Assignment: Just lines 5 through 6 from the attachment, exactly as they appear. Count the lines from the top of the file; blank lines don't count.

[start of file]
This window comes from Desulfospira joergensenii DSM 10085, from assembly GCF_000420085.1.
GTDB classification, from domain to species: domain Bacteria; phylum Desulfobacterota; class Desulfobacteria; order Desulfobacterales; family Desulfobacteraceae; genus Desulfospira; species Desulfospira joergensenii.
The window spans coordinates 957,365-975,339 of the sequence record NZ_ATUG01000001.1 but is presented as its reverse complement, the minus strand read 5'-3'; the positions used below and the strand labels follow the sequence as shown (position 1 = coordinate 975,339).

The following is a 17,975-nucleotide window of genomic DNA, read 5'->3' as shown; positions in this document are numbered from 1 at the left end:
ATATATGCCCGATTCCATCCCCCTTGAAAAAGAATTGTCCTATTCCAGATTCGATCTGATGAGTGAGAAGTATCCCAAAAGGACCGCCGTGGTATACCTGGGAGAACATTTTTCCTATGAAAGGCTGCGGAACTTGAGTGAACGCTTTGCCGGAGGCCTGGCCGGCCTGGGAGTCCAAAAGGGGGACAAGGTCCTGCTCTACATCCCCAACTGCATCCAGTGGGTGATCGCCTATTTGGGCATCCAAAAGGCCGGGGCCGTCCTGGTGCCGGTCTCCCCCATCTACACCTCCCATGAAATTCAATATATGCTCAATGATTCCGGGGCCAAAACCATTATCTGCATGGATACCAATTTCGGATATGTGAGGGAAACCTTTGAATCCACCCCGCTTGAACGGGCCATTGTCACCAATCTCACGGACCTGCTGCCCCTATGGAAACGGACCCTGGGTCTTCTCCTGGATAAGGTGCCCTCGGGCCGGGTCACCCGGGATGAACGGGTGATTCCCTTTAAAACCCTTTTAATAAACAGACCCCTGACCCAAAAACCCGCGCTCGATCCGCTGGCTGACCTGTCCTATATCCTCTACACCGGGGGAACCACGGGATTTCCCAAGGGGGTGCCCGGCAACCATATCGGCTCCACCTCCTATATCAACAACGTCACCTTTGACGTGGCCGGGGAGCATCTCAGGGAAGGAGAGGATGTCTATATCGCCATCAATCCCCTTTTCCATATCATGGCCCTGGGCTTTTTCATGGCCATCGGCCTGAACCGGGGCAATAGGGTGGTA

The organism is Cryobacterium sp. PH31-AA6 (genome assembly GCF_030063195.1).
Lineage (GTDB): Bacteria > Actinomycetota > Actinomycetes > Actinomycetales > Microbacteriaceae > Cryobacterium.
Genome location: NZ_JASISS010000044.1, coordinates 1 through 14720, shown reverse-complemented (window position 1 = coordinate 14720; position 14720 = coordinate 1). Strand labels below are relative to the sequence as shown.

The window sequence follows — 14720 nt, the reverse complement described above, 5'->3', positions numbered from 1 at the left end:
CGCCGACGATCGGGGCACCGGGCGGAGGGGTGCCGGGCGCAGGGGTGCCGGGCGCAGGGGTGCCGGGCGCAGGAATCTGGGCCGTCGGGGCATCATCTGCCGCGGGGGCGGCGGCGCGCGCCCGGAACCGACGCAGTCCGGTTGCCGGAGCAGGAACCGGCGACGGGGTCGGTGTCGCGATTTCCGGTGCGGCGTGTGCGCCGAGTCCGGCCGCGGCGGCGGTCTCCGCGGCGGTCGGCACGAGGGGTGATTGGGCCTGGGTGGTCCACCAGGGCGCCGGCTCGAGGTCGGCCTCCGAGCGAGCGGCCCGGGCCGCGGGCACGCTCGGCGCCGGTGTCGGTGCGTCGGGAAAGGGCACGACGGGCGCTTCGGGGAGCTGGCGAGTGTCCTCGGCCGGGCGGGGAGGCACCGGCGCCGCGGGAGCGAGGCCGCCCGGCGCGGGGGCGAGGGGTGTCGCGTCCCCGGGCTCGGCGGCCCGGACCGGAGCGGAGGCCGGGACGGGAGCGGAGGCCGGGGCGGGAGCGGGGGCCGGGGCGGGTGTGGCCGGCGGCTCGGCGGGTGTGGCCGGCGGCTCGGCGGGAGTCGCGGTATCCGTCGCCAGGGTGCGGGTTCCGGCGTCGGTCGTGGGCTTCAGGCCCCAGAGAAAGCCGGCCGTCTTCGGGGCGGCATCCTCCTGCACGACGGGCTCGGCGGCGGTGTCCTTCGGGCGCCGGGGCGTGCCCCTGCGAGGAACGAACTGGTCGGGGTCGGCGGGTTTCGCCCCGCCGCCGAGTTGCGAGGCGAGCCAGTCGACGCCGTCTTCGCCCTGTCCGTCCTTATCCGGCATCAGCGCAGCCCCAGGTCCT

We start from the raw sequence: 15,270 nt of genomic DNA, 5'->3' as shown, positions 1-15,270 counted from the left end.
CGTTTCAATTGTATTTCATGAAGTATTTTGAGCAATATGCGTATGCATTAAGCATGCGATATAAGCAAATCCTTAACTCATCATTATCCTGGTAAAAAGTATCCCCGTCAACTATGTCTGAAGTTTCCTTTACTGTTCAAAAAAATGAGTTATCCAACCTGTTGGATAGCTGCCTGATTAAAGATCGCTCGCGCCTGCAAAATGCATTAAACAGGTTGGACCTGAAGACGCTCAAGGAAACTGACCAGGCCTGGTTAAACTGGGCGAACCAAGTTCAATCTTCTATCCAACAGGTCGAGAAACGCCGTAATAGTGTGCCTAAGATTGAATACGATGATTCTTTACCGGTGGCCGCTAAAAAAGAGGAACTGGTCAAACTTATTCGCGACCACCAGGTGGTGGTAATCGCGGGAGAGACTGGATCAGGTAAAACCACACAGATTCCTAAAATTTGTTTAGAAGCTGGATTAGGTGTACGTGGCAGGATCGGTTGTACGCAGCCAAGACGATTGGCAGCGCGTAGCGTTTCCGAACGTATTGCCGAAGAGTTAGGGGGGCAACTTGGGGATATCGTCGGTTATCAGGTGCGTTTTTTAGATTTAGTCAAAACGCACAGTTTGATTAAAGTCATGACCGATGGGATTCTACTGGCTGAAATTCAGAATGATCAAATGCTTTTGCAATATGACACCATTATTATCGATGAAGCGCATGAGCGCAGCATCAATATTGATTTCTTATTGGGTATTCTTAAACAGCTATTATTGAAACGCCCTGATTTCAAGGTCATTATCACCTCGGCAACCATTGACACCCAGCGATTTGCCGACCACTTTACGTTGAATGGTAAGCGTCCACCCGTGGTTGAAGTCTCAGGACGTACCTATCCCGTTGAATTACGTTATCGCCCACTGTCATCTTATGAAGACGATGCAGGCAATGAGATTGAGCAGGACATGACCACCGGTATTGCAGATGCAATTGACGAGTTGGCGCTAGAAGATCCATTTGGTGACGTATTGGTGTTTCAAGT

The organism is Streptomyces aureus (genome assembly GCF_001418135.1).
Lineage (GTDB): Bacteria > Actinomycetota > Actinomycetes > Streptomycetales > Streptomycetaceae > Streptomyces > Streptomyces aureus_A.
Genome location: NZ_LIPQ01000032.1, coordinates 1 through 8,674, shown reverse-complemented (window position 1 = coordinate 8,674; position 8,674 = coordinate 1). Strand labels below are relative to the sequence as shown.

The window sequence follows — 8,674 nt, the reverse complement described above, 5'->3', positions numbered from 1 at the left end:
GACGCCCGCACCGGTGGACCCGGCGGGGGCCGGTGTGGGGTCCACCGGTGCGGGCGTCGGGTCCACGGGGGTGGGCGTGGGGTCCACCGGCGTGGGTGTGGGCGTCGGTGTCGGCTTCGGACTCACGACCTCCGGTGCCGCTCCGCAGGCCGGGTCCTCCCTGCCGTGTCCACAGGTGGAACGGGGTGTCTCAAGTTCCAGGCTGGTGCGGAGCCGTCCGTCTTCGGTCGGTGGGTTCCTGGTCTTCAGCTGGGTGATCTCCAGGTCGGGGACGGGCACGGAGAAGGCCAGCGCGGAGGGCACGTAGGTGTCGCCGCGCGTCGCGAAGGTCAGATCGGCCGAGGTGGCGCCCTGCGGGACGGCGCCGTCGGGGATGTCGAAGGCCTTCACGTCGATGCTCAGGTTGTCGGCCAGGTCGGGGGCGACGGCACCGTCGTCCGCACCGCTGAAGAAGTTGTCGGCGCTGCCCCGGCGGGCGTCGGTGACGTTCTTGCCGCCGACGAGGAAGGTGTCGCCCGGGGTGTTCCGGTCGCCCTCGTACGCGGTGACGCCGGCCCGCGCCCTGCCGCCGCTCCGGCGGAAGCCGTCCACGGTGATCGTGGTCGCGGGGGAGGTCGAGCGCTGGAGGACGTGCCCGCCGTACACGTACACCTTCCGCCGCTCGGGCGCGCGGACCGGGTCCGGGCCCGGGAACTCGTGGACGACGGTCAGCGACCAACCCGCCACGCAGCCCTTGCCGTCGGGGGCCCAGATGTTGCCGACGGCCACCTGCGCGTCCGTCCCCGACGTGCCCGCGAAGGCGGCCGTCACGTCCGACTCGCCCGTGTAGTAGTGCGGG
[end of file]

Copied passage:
ATATATGCCCGATTCCATCCCCCTTGAAAAAGAATTGTCCTATTCCAGATTCGATCTGATGAGTGAGAAGTATCCCAAAAGGACCGCCGTGGTATACCTGGGAGAACATTTTTCCTATGAAAGGCTGCGGAACTTGAGTGAACGCTTTGCCGGAGGCCTGGCCGGCCTGGGAGTCCAAAAGGGGGACAAGGTCCTGCTCTACATCCCCAACTGCATCCAGTGGGTGATCGCCTATTTGGGCATCCAAAAGGCCGGGGCCGTCCTGGTGCCGGTCTCCCCCATCTACACCTCCCATGAAATTCAATATATGCTCAATGATTCCGGGGCCAAAACCATTATCTGCATGGATACCAATTTCGGATATGTGAGGGAAACCTTTGAATCCACCCCGCTTGAACGGGCCATTGTCACCAATCTCACGGACCTGCTGCCCCTATGGAAACGGACCCTGGGTCTTCTCCTGGATAAGGTGCCCTCGGGCCGGGTCACCCGGGATGAACGGGTGATTCCCTTTAAAACCCTTTTAATAAACAGACCCCTGACCCAAAAACCCGCGCTCGATCCGCTGGCTGACCTGTCCTATATCCTCTACACCGGGGGAACCACGGGATTTCCCAAGGGGGTGCCCGGCAACCATATCGGCTCCACCTCCTATATCAACAACGTCACCTTTGACGTGGCCGGGGAGCATCTCAGGGAAGGAGAGGATGTCTATATCGCCATCAATCCCCTTTTCCATATCATGGCCCTGGGCTTTTTCATGGCCATCGGCCTGAACCGGGGCAATAGGGTGGTA

The organism is Cryobacterium sp. PH31-AA6 (genome assembly GCF_030063195.1).